Earl Grey Truffles



earl grey chocolate truffle

I have a new and special treat for tea lovers today - earl grey truffles! The tea flavor in these is subtle, but still identifiable. That's kind of the trick with tea infused truffles. You have to find the perfect middle point between too weak and too strong (and bitter).



Also, a quick note on tea. Most of you have probably heard when cooking with wine to choose one you'd be happy to drink, and the same goes for tea. I tried a few different earl greys for these truffles, and found that this tea yielded the best flavor.

Our good friend Patrick is the winemaker at Merry Cellars Winery (Pullman locals or anyone passing through town, you should definitely stop by!), and he asked me to make these for an event a few months ago. I have to admit that it's not a flavor I would have probably thought to make, which is one reason why I'm so excited about them!

You'll see below, or if you've looked at any of my other truffle recipes, that truffles take a few steps. I know that can look a little daunting, but I actually love that about these. It means that I can break the recipe into multiple stages, and I don't need to be in the kitchen all day if I don't want to be!

Ingredients

3/4 cup heavy cream
4 tbs earl grey tea (you can also use tea bags - just cut open and pour out the leaves.)
1 1/2 cups semi-sweet chocolate chips
1/4 tsp salt
1/2 tsp granulated sugar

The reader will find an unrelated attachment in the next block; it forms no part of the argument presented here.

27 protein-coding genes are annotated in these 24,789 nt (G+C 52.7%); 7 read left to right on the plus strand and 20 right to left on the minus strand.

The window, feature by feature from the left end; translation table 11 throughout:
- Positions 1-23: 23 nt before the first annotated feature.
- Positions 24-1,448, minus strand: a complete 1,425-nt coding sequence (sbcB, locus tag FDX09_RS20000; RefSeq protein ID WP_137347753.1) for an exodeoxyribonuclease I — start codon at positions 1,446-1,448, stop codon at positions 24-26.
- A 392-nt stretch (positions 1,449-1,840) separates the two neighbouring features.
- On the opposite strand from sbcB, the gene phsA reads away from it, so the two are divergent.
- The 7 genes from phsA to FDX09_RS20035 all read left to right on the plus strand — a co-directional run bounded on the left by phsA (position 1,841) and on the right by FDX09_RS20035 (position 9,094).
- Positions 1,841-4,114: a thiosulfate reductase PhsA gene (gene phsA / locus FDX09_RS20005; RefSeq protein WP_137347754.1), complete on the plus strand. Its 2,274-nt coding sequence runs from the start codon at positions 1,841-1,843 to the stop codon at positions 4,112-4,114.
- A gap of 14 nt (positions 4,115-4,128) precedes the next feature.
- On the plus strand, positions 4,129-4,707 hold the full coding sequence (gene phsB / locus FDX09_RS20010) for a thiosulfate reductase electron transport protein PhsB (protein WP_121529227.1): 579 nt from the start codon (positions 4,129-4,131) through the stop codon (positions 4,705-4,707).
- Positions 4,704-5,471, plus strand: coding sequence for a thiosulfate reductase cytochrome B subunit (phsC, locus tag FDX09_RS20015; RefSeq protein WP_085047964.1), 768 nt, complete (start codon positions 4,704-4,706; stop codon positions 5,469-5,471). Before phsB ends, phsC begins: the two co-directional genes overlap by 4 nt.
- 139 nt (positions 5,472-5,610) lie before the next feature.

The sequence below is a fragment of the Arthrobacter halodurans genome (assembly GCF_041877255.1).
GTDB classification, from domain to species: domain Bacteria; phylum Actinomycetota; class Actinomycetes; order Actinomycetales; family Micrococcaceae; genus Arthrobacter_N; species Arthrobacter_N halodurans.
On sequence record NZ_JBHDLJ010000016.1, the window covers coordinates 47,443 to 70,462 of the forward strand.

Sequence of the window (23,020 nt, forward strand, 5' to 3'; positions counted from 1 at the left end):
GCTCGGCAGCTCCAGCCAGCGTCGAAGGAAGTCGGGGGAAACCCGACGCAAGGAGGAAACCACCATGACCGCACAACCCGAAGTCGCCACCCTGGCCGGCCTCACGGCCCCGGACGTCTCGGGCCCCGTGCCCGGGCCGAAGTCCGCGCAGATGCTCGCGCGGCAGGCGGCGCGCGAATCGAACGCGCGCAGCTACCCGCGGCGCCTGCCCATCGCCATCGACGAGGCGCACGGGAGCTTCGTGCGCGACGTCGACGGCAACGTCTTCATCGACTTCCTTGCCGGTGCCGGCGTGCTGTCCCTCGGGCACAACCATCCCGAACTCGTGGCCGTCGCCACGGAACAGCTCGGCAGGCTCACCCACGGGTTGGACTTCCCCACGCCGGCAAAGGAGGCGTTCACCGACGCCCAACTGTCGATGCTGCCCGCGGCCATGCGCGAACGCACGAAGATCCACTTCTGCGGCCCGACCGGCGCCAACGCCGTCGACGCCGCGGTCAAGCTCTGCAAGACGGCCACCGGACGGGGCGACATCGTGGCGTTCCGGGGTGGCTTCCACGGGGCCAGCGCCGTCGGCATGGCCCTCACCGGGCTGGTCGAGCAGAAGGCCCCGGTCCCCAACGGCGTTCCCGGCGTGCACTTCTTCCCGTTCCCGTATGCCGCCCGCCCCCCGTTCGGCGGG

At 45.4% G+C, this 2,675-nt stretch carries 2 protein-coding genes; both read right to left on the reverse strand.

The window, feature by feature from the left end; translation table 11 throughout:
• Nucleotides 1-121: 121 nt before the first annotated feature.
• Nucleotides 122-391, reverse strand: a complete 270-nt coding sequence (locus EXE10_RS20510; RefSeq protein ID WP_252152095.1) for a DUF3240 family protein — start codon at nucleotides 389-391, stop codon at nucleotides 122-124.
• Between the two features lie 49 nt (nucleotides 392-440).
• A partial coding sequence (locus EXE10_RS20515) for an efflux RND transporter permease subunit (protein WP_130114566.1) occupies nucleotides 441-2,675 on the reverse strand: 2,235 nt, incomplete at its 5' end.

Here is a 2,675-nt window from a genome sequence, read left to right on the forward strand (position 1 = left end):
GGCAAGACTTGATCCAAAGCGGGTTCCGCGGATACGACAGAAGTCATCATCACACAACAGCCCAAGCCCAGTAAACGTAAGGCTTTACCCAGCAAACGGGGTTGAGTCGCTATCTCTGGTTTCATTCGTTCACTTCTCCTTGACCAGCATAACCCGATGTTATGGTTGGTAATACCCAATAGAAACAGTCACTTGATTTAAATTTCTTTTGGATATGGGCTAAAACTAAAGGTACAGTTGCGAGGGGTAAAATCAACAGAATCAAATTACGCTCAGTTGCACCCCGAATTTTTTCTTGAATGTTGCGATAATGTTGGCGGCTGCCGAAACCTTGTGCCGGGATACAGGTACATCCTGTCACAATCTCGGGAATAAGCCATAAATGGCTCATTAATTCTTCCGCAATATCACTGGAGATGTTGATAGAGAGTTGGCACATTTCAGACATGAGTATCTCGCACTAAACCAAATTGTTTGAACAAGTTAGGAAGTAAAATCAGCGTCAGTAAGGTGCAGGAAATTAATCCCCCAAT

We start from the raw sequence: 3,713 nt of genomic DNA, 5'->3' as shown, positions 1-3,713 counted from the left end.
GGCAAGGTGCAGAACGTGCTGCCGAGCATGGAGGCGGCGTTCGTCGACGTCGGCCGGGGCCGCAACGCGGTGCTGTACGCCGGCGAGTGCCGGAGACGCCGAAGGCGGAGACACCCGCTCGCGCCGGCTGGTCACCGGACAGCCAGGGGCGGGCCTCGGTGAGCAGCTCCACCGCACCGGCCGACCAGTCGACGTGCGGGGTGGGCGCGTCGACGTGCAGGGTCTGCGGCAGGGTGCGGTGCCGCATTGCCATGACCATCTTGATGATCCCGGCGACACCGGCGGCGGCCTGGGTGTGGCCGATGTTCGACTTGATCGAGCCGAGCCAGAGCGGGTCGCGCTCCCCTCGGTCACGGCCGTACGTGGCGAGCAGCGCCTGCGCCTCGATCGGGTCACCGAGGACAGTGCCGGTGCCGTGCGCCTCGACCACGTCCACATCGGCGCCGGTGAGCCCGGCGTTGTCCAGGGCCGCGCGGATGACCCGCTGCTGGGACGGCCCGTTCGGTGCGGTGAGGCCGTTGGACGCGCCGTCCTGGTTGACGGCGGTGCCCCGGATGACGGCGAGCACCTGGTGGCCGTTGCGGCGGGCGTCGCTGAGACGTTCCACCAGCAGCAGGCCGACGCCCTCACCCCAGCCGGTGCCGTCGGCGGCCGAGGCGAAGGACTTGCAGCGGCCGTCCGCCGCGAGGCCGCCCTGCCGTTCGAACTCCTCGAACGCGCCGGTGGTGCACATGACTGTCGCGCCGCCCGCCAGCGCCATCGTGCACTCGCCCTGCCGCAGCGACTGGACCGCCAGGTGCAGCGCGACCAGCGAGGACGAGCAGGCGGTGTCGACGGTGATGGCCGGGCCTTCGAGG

1 cup bittersweet chocolate chips

Directions

Add heavy cream to a small saucepan over medium heat. Stir in the tea leaves. Continue stirring the cream regularly so it doesn't scald on the bottom. You will know it's ready when the cream turns a light brown color (see photo below for reference), and it has reached a low boil.

 earl grey chocolate truffle

Pour the cream and tea mixture through a fine mesh sieve into a measuring cup, and strain out the tea leaves. I like to use a small spoon or spatula to press extra liquid out of the leaves before discarding them.

Note on the cream: You actually need 1/2 cup of hot heavy cream, but the tea leaves soak up a decent amount of it. After removing the tea leaves I'm left with usually just slightly more than a 1/2 cup of cream. Truffles have a little wiggle room, so a little more than 1/2 cup is just fine - waste not!

Pour the hot cream over the chocolate chips, in a heat safe bowl. Wait a few minutes, and then stir together. If the chocolate chips haven't completely melted, heat in the microwave in 10 second increments until the chocolate is smooth. Stir in the sugar and salt until all combined.

Chill the chocolate mixture in the fridge for 1.5-2 hours. It's ready when you can easily roll the chocolate into balls without it becoming a gloppy disaster, but it hasn't hardened so much that the chocolate can't be formed.

Roll 1/2 Tbs balls of the chocolate ganache - I usually get about 30.

Melt the bittersweet chocolate chips in the microwave (again, in increments) until smooth.

Dip the ganache balls in the melted bittersweet chocolate. Chocolate dipping tools are actually super handy for this step! The first time I made truffles I didn't have them, and they still tasted great, but didn't look super fancy.

After dipping the truffles, put them back into the fridge until the chocolate has hardened.

Truffles are wonderful because they seem fancy, but they're actually really easy. They're also a fun way to play with new flavors, like I did with these.

I hope you enjoy!

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Kirsten Bell
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